premise on which I argue that "access to and distribution of
health-related services ought to be handled by the free market" is the
vast and complex set of subjective values which inform a transaction.
These subjective values are best expressed through free-flowing
prices, which is fundamental to a free-market. The absence of price
controls allows buyers and sellers to meet and conduct transactions on
their own terms, and serve the benefit of each party involved.
Health-related services as with any good or service has a cost. These
costs, rather than being addressed in terms of economics, are often
politicized and reduced to referendums on who has which right, legal or
moral. There are a couple of issues which would arise in the attempt to
sustain a "right to health care":
and nurses have no authority over the labor, services, or goods they
provide and would be coerced into submitting the aforementioned in order
to satisfy the claim that is one's "right."
- By "right,"
claimants mean "free of costs," or "free at the point of use" when
consuming health-related services. The former makes little sense if we
don't indulge the enslavement of physicians and nurses, and the latter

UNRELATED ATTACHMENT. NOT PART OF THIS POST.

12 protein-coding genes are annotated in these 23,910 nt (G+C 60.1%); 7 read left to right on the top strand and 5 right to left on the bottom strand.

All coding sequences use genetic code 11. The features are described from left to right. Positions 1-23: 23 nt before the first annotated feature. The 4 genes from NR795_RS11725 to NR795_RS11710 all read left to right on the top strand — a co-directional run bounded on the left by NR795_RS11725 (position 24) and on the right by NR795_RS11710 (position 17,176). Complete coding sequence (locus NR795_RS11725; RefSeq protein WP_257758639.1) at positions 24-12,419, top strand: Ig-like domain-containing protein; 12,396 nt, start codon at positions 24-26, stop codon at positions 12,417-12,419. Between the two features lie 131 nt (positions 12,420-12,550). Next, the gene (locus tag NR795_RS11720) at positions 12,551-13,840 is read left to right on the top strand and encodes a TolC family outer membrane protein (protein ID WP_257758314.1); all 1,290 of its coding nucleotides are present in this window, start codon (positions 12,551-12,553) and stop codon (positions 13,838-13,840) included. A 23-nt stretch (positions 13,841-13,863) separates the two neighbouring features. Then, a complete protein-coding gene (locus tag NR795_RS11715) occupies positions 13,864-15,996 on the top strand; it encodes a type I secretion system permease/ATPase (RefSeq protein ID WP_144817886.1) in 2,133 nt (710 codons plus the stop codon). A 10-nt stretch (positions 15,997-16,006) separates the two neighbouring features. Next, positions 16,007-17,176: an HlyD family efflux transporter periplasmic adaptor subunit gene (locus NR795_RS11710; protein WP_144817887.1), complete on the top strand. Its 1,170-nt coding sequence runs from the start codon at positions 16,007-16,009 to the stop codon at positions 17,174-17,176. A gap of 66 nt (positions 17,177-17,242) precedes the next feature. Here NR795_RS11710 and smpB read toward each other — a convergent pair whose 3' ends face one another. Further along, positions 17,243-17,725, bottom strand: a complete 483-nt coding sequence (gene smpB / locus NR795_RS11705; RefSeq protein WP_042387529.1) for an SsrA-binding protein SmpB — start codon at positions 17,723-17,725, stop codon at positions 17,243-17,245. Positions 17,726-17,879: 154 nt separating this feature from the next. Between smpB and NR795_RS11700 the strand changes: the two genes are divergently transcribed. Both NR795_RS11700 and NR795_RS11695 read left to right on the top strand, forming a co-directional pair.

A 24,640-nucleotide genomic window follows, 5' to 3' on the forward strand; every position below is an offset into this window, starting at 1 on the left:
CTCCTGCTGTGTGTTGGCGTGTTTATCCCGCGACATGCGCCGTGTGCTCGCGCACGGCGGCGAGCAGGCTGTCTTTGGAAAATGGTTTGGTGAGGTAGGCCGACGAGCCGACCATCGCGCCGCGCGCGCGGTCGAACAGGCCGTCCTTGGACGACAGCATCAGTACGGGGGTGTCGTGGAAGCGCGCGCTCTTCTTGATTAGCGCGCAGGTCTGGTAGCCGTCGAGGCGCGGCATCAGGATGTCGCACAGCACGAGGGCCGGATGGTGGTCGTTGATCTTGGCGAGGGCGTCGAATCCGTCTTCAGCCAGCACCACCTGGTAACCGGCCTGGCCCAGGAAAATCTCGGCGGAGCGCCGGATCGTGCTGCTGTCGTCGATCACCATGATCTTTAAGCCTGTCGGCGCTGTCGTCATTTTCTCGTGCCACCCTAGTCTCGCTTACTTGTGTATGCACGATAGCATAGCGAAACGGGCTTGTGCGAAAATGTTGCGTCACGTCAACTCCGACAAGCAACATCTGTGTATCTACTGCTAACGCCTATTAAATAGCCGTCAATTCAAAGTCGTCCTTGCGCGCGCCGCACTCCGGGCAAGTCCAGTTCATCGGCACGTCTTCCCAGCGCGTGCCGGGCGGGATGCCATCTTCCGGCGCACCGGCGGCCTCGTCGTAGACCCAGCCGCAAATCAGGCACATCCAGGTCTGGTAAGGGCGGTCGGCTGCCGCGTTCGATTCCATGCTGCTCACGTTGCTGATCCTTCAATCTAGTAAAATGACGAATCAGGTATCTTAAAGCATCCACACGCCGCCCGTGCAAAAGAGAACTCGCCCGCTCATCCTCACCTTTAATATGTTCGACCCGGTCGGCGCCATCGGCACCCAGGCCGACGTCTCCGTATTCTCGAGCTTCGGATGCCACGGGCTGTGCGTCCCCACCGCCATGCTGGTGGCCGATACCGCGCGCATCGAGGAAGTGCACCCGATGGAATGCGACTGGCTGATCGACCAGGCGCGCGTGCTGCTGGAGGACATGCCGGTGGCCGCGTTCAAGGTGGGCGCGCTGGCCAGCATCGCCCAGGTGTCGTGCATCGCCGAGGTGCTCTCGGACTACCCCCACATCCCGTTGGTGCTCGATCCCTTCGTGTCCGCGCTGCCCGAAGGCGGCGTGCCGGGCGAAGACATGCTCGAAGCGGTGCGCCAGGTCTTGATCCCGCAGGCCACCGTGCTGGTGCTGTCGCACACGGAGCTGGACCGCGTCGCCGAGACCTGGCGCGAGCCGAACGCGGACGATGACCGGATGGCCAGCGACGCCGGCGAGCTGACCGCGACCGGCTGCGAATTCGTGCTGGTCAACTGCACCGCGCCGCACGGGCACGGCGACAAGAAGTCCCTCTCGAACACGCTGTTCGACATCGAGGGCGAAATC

is a euphemism for debt deferment. If the government is going to
subsidize the consumption of these services, then the costs of said
services will be addressed through taxation--the forceful seizure of
property where in the absence of compliance, death can be a result.
These costs can be addressed in a manner that wouldn't involve
the prospect of crippling debt, satisfying nonsensical claims, or worst
case scenarios: enslavement or death. I propose, as the subject of this
debate suggests, freeing up the market. First, we must discern
the regulations and/or restrictions imposed, and how each play a role in
the exorbitant costs of health-related services. I will be using the
access and distribution of health-related services in the United Stated
as an exemplar.
- The American Medical Association
The American Medical Association is a government subsidized
organization which functions as a cartel for physician labor. The AMA is
able to restrict the amount of physician labor through the LCME (Liason
Committee on Medical Education,) which is responsible for
accreditation, and the ACGME (Accreditation Council for Graduate Medical
Education,) which is responsible for internships, residencies, and
American Medical Association which has been partnered with the
Association of American Medical Colleges since 1942 sponsors the LCME
, and is in part responsible for the creation of the ACGME for which it has four seats on its board of directors
In 1910, the American Medical Association lobbied the Republican
administration under William Taft to close or merge half of American
Medical Schools. The pretext was to prevent substandard medical
training; however, the report (The Flexner Report) on this substandard
medical training was authored by a person, Abraham
Flexner, who not only had no expertise at all in allopathic,